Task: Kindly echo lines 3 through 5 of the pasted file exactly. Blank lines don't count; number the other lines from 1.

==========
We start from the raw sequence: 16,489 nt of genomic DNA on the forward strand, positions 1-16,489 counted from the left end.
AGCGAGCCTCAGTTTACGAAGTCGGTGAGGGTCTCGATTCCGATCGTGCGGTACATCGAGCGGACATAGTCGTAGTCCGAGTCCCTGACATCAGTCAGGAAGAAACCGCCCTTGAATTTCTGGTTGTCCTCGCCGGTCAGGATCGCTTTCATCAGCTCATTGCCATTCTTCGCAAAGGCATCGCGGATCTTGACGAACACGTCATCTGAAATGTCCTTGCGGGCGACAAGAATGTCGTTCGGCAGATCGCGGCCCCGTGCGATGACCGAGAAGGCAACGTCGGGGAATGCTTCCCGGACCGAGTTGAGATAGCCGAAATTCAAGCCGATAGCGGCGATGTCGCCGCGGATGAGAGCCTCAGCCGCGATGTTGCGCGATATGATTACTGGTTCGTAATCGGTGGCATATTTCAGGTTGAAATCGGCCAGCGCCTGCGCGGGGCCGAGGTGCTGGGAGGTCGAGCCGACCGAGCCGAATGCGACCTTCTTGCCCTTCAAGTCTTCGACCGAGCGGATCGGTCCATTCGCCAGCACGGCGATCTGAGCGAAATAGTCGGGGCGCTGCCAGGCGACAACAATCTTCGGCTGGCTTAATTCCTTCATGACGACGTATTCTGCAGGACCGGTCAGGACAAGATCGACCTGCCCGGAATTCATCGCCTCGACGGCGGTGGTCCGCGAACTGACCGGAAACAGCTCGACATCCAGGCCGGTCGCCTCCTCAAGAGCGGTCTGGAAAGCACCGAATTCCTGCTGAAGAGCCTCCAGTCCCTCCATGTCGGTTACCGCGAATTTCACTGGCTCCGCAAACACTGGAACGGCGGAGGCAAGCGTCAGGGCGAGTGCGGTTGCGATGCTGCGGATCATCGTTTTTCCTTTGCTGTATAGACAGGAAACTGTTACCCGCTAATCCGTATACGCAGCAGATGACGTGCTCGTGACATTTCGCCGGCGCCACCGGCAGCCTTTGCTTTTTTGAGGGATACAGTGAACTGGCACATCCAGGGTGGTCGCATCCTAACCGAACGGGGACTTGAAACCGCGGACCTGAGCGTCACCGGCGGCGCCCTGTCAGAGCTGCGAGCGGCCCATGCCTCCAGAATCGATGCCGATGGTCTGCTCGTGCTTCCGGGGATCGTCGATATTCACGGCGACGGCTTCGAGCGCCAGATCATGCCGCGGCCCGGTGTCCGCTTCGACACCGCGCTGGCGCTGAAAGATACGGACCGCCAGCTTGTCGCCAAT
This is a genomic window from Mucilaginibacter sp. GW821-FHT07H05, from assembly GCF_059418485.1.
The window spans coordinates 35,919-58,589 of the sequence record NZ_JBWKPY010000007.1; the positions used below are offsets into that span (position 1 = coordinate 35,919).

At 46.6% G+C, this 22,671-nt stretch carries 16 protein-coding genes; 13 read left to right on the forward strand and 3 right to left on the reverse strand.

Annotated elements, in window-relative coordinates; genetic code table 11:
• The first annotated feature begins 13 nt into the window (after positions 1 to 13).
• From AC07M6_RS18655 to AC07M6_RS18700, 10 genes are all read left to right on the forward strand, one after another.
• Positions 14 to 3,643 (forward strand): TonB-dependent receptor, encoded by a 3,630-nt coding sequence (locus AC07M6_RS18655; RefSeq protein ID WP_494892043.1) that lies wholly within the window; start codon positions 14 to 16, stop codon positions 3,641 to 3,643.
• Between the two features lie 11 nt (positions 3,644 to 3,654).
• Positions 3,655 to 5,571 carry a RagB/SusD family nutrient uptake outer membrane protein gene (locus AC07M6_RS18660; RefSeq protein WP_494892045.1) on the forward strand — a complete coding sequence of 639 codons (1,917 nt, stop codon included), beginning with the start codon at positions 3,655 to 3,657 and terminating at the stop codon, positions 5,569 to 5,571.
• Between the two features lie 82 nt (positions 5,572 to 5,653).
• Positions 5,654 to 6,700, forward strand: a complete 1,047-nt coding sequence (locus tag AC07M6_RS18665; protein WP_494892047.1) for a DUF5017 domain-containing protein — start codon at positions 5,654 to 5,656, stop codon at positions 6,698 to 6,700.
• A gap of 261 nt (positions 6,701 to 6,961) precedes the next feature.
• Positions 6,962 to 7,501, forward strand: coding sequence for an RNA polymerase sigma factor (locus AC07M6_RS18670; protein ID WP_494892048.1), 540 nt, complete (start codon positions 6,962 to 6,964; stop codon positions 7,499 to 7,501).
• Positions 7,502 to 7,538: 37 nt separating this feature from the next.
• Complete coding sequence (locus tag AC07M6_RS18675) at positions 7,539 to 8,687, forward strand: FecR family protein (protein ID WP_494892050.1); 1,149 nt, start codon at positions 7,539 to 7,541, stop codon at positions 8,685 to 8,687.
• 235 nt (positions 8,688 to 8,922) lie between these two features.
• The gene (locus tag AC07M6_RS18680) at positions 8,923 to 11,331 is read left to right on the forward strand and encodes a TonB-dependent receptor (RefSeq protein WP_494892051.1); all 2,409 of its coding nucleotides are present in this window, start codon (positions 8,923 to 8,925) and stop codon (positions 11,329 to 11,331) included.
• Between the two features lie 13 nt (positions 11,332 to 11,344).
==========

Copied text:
This is a genomic window from Mucilaginibacter sp. GW821-FHT07H05, from assembly GCF_059418485.1.
The window spans coordinates 35,919-58,589 of the sequence record NZ_JBWKPY010000007.1; the positions used below are offsets into that span (position 1 = coordinate 35,919).

At 46.6% G+C, this 22,671-nt stretch carries 16 protein-coding genes; 13 read left to right on the forward strand and 3 right to left on the reverse strand.